Adho Mukha Savasana
Or simply downward dog as it is more popularly known and is in fact one of the foundational poses we learn. It is part of a sequence during a vinyasa flow, sun salutation or a resting pose by itself. I personally love to use it as a resting pose, for about five to ten breaths. It helps me to come back to the present moment, get centred and have a sense of how my body is feeling. I believe it is from foundational poses like Adho Mukha Savasana that we get the most benefits from. It works on most or all of the major parts of our bodies, from head to toe.
Benefits of Adho Mukha Savasana are:
- it acts as an inversion, allowing more blood flow to the brain enables one to be energised and more focused
- stretches the hamstrings and calves, this will release any tightness in the back of the legs
- strengthens the arms, staying in this pose for a period of time can be challenging in the beginning, however overtime once the arms strengthen remaining in this pose will be brisk
- lengthens the spine, this releases any tightness in the back and improves posture
- improves digestion and strengthens abdominal muscles, it allows food to be digested quicker improving metabolism and allowing smooth bowel movement
Though practicing yoga has its benefits, we must also practice it with caution and safety. It is highly recommended that practitioners with the following conditions to consult a medical physician before coming to this pose:
- high blood pressure
- a detached retina
- a dislocated shoulder
- weak eye capillaries
As stated Adho Mukha Savasana is an inversion pose, as blood flows upwards to the brain, it causes an increase in pressure. If a practitioner has uncontrolled hypertension, this may cause an increase in blood pressure causing damage to the eyes. Coming to this pose also requires arm strength, so it is important to ensure practitioner is free from any sort of injury to the arms.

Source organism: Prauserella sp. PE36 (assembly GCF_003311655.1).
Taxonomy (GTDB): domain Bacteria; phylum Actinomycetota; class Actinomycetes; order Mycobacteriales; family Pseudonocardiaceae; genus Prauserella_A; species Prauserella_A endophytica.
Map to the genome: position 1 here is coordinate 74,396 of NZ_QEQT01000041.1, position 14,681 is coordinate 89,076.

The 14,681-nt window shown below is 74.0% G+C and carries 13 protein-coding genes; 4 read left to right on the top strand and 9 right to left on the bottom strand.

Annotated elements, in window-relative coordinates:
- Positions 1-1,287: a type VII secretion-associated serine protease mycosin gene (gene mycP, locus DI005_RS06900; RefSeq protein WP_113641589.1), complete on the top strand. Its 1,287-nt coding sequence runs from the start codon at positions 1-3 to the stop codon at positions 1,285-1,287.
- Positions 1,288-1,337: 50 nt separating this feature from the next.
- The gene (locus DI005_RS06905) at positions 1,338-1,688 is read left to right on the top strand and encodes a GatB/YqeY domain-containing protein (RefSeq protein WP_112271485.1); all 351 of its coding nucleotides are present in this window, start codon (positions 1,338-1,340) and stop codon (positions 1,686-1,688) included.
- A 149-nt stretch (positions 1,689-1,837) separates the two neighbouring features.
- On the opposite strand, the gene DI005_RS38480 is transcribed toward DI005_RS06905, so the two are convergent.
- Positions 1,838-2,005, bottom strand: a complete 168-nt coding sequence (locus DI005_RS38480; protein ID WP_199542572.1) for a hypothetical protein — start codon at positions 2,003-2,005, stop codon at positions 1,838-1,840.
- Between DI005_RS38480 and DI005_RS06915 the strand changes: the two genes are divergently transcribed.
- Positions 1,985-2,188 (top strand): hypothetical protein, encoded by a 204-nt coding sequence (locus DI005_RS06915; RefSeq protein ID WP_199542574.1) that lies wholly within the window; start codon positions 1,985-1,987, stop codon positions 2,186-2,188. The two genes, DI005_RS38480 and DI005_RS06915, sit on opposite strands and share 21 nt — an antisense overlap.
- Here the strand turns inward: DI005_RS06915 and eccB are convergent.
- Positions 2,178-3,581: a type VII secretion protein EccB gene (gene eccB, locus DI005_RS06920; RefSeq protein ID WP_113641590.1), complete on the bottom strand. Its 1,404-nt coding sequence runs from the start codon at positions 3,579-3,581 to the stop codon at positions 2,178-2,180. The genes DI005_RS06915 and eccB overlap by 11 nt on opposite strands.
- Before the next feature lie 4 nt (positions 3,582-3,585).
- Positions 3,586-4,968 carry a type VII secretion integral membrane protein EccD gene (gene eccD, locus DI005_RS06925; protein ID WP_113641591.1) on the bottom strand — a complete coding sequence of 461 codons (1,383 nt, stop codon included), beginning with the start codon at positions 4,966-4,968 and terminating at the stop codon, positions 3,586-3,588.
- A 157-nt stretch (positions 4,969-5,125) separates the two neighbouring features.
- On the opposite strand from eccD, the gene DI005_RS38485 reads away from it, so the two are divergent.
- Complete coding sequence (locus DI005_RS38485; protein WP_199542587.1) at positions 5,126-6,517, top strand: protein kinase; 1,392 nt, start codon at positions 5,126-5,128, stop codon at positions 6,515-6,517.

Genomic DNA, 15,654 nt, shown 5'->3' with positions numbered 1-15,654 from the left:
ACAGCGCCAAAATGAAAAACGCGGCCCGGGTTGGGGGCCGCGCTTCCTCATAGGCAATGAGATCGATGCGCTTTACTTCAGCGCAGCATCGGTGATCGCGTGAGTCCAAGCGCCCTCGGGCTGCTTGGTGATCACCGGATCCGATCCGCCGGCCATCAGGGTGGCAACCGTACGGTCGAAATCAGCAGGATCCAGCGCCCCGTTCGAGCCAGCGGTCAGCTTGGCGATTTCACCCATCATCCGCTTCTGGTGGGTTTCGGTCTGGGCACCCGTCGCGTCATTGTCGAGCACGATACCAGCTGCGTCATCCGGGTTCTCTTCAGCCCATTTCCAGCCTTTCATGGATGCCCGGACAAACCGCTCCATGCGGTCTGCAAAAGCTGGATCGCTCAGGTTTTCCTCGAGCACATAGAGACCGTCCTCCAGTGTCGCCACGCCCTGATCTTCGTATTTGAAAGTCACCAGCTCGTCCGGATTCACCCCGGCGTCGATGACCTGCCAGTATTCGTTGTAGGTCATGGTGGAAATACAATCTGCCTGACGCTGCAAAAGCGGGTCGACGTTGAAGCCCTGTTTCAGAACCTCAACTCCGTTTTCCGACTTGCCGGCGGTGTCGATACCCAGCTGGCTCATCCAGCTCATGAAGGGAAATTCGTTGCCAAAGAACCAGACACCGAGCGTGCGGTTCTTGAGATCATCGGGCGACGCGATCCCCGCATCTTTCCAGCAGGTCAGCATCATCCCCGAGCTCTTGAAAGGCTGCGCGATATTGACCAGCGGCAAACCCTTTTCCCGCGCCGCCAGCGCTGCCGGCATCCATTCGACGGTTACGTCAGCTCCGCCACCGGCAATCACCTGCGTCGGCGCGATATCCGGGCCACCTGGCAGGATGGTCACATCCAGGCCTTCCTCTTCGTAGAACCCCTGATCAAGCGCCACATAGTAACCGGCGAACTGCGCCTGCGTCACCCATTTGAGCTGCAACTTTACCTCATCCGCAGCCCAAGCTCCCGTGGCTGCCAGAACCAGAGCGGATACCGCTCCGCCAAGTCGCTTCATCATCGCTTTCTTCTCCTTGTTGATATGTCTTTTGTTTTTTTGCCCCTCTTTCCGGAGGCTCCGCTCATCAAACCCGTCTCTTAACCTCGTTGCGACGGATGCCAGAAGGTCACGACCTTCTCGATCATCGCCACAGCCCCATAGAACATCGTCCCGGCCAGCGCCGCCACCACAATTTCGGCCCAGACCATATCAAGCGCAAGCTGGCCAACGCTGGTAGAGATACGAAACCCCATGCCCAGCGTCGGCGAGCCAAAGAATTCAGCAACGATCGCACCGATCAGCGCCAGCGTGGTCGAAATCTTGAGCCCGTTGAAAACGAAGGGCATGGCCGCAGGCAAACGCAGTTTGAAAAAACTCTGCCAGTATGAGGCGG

In any pose, alignment is key, though many times we are told to do what feels good for the body. If the pose feels good for the body compromising on the alignment, we may be doing more harm than good. Hence, my recommendation is to work on the correct alignment and modify accordingly to ease off any discomfort.
How to be in Adho Mukha Savasana:
- Come on all four limbs, with palms and feet rooted firmly on the mat
- Straighten elbows and knees, forming a ‘V’ with your body
- Keeping hands in line with shoulders and feet in line with hips
- Lengthen your neck, ears touching your inner arms and bring your gaze in between your legs or navel
- Take slow deep breaths in and out, as you exhale, squeeze belly into the spine, giving your spine the extra support
In event of tightness in hips, hamstrings and calves, go ahead and bend those knees. And if unable to straighten the arms, place a folded blanket or blocks underneath the palms. Remember is not a necessity to have both feet rooted on the mat, overtime practice will eventually lead to that. Think about lengthening the spine and stay in the pose for three to five breaths.